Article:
We've had Cairo the three-legged dog for slightly more than six months now. He has become an integral member of the family. I can't imagine being without him.
Aside from his sunny, loving, loyal disposition and his marvelously plushy orange fur, the best thing about him is his absolute non-acknowledgement of the fact that he's missing a hind leg. I think he dreams in "four legs"--I'm guessing that from the way his body moves when he's running in his sleep--but he has certainly learned how to live life to the fullest with three.
Cairo's number-one favorite game is fetch. He loves tennis balls especially because of their bounciness and mouthfeel. I throw one, and I hear a frantic one-two-three one-two-three one-two-three of toenailed feet across the hardwood as he runs to get it. He doesn't corner well, bless him, but he can really move on a straightaway.
In case you're wondering where Silver is in all this, she's lying in wait. Silver's favorite game is not fetch; it's tug-of-war. She ambushes Cairo on his way back to me and tries to pry the ball out of his mouth. She usually wins, but Cairo doesn't care. If Silver is the one who returns the ball to me, it's fine, as long as I throw the ball for him again.
Outside, Cairo is even more in his element. The grass and dirt give him excellent traction. No dog needs four legs on natural turf. Cairo frolics and dances around with every bit of joy in his doggy heart.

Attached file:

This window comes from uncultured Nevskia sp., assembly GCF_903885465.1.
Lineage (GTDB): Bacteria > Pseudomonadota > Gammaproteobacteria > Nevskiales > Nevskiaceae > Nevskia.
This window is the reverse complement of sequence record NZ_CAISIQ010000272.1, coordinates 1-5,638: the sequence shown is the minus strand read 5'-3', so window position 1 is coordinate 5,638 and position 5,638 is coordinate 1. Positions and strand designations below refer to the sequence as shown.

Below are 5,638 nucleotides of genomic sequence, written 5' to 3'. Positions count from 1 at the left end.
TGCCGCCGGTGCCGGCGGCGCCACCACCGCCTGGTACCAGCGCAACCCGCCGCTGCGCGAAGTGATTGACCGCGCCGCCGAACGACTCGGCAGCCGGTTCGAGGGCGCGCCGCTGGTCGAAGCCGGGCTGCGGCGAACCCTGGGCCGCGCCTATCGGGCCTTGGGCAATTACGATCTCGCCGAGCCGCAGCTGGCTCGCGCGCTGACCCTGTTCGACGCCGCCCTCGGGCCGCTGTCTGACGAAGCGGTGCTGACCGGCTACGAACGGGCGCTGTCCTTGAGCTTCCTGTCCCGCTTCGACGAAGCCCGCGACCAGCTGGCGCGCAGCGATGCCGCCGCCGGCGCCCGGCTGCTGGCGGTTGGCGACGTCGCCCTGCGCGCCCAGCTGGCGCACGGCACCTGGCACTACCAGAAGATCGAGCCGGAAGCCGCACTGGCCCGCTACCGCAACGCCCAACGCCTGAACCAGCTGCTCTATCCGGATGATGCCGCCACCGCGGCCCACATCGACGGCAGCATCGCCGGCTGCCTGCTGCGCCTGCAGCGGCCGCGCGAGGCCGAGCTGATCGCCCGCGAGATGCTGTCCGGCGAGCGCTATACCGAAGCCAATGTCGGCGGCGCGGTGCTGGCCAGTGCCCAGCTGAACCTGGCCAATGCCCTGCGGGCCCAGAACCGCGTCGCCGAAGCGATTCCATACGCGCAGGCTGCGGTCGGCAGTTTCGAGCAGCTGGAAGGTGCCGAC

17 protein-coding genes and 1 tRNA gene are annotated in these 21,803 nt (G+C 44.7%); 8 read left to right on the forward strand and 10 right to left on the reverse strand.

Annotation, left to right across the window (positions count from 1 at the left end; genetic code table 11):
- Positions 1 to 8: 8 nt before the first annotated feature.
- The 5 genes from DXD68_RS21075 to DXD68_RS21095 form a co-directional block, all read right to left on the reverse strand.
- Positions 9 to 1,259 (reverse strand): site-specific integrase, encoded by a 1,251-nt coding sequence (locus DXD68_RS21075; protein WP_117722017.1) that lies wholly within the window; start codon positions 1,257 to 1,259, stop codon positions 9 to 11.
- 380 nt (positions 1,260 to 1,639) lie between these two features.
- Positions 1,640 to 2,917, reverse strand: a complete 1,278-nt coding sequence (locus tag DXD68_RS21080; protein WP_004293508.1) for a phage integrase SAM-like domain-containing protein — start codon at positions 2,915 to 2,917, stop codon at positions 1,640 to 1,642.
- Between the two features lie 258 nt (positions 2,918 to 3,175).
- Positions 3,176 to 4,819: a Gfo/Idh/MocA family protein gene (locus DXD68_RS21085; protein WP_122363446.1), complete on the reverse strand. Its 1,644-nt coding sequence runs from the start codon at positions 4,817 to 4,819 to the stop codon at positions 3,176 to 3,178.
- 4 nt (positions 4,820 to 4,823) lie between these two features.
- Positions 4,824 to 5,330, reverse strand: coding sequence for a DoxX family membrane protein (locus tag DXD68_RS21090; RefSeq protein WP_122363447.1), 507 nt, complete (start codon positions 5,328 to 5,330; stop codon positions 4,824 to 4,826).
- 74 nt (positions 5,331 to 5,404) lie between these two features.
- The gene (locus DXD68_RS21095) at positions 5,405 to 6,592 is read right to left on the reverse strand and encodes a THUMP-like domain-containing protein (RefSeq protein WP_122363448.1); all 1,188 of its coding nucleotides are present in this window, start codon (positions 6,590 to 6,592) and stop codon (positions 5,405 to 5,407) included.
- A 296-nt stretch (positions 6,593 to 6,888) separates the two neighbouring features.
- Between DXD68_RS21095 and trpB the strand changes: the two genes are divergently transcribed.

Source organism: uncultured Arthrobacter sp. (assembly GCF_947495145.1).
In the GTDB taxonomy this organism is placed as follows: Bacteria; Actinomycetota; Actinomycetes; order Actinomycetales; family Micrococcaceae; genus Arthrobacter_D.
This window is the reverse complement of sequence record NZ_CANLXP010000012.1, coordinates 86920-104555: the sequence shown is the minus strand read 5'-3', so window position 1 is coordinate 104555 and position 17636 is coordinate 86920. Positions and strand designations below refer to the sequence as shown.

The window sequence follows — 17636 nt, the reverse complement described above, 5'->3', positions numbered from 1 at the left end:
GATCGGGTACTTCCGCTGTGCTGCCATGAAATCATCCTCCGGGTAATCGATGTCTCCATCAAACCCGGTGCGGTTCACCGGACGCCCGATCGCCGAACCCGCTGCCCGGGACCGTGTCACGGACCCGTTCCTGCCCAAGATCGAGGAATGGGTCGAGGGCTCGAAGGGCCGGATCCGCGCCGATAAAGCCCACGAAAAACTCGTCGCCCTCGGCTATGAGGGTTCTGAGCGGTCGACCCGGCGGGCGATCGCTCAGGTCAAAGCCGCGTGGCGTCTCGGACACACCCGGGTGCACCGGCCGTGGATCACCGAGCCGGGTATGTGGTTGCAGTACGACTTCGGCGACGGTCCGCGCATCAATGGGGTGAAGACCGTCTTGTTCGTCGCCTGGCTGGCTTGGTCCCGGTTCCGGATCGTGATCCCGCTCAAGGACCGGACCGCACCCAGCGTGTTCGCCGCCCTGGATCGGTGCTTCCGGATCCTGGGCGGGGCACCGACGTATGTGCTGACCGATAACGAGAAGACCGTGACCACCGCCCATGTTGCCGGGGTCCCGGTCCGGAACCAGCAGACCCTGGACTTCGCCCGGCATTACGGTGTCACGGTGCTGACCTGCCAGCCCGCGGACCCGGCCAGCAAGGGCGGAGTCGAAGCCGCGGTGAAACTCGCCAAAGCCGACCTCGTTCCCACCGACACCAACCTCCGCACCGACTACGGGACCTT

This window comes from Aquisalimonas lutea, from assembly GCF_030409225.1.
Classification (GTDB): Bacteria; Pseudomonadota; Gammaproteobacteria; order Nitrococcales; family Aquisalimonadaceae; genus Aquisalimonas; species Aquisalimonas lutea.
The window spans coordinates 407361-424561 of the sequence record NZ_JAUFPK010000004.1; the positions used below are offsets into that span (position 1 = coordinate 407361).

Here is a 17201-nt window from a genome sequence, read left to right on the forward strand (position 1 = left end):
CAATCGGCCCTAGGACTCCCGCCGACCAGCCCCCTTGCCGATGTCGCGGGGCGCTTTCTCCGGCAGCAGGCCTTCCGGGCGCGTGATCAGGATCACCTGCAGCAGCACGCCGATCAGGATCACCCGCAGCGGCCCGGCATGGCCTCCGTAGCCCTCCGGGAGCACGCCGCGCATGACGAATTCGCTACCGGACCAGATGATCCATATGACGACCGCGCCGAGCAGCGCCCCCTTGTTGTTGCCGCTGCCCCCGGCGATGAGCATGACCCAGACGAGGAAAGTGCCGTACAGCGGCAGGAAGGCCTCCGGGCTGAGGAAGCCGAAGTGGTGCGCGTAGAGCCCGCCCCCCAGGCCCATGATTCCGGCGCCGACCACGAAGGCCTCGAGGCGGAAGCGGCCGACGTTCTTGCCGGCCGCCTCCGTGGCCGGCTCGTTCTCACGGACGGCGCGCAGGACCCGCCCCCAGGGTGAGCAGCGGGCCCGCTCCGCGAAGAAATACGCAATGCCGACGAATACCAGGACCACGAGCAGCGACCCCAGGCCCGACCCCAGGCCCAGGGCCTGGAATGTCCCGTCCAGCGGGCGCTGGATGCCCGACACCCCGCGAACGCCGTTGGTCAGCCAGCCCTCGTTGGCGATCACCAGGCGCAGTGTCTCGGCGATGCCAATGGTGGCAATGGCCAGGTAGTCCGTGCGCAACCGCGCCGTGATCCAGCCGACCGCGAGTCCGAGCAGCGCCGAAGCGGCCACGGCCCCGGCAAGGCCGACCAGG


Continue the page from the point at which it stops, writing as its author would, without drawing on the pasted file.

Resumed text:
At the risk of offering too much information, I am awed by the way Cairo poops. Recall, if you will, that dogs adopt a hunched, seated-with-levitating-butt posture when they do a #2. To approximate this, Cairo has to use some serious Dog Yoga. He places his right front leg waaaaaay back alongside his left (and only) hind leg, and he balances in a perfect, tenuous tripod.
Cairo still can't jump onto the bed by himself, and he has a lot of trouble with the steep staircase to our upper story. But he gets stronger and braver every day. Recently, when the s.o. was holding a tennis ball aloft, just out of reach, I noticed him pogoing into the air on one hind leg.
People tell me they can't understand spending as much money as I did to bring a stray dog back to health. But I don't understand that point of view, and I guess I never will.